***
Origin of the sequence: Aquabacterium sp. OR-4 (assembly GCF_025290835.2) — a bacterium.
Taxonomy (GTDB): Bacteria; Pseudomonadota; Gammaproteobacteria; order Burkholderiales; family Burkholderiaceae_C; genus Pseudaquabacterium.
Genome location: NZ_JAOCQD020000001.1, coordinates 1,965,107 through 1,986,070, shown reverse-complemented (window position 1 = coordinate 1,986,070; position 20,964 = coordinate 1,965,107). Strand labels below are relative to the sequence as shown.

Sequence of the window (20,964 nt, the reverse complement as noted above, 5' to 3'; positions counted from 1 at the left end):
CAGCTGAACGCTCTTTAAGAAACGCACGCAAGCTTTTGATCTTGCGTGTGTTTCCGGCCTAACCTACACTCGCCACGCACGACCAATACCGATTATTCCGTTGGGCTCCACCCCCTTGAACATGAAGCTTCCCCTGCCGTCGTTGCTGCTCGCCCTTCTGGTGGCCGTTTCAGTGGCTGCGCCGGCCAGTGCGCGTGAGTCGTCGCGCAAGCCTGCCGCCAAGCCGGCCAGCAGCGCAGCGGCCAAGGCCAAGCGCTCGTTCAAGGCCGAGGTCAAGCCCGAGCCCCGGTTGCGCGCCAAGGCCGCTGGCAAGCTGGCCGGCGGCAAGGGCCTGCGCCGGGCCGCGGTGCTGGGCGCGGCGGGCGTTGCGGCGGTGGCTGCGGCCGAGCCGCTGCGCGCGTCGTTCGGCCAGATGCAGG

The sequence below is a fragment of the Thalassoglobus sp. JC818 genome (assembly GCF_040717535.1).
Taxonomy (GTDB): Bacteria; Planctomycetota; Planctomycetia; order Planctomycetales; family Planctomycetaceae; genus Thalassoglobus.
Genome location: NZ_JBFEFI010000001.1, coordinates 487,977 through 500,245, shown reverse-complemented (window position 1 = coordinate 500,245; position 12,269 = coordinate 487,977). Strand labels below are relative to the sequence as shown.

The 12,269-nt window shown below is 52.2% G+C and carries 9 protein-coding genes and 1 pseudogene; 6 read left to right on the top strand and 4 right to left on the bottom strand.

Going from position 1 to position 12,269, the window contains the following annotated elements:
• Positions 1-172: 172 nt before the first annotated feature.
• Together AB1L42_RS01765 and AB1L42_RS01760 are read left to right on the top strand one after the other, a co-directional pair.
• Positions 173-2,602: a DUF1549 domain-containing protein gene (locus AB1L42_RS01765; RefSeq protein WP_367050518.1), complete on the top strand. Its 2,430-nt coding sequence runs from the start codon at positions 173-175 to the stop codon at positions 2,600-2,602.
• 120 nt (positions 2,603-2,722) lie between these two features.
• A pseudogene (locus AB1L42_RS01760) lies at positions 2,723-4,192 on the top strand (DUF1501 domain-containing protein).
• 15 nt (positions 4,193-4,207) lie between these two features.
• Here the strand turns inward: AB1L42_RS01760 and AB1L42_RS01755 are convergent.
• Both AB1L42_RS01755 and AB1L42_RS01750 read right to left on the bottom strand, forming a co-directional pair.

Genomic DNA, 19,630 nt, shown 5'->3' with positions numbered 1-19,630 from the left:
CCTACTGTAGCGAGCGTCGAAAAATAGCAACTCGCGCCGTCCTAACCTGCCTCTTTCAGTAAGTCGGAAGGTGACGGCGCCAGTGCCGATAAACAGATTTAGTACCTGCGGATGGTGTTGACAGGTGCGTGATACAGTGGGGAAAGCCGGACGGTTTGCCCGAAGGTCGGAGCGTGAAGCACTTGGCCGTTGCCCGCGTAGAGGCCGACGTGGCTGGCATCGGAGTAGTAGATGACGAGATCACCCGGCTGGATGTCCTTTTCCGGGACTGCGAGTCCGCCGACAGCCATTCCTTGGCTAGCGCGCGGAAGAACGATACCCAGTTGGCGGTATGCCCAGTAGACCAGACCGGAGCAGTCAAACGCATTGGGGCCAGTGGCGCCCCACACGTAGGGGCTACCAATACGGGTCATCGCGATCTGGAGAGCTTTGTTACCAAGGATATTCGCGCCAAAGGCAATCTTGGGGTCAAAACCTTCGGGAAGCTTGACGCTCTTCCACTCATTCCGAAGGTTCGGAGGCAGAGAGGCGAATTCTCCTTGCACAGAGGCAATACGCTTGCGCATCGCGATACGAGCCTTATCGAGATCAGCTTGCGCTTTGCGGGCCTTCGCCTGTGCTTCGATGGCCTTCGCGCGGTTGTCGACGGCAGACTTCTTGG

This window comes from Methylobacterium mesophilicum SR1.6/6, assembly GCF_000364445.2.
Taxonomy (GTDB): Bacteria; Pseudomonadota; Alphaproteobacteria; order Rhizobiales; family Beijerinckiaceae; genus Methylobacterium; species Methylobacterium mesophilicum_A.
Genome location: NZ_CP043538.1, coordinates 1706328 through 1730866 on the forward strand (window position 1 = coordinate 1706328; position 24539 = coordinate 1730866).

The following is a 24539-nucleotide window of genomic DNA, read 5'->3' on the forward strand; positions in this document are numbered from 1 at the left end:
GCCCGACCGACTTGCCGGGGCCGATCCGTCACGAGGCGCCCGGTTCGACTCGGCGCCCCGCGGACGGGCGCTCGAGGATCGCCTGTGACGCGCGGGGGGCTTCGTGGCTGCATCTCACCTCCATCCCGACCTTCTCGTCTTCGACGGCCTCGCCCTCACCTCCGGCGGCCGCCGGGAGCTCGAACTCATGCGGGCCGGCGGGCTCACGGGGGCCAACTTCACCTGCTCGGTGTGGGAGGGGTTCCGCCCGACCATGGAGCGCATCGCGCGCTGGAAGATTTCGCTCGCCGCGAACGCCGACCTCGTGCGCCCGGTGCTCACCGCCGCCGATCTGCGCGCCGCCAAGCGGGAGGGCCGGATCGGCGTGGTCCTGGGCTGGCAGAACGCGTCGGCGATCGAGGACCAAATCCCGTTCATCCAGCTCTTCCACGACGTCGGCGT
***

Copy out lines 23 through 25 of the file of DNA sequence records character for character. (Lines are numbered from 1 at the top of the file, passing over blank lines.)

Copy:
Genome location: NZ_CP043538.1, coordinates 1706328 through 1730866 on the forward strand (window position 1 = coordinate 1706328; position 24539 = coordinate 1730866).

The following is a 24539-nucleotide window of genomic DNA, read 5'->3' on the forward strand; positions in this document are numbered from 1 at the left end:
GCCCGACCGACTTGCCGGGGCCGATCCGTCACGAGGCGCCCGGTTCGACTCGGCGCCCCGCGGACGGGCGCTCGAGGATCGCCTGTGACGCGCGGGGGGCTTCGTGGCTGCATCTCACCTCCATCCCGACCTTCTCGTCTTCGACGGCCTCGCCCTCACCTCCGGCGGCCGCCGGGAGCTCGAACTCATGCGGGCCGGCGGGCTCACGGGGGCCAACTTCACCTGCTCGGTGTGGGAGGGGTTCCGCCCGACCATGGAGCGCATCGCGCGCTGGAAGATTTCGCTCGCCGCGAACGCCGACCTCGTGCGCCCGGTGCTCACCGCCGCCGATCTGCGCGCCGCCAAGCGGGAGGGCCGGATCGGCGTGGTCCTGGGCTGGCAGAACGCGTCGGCGATCGAGGACCAAATCCCGTTCATCCAGCTCTTCCACGACGTCGGCGT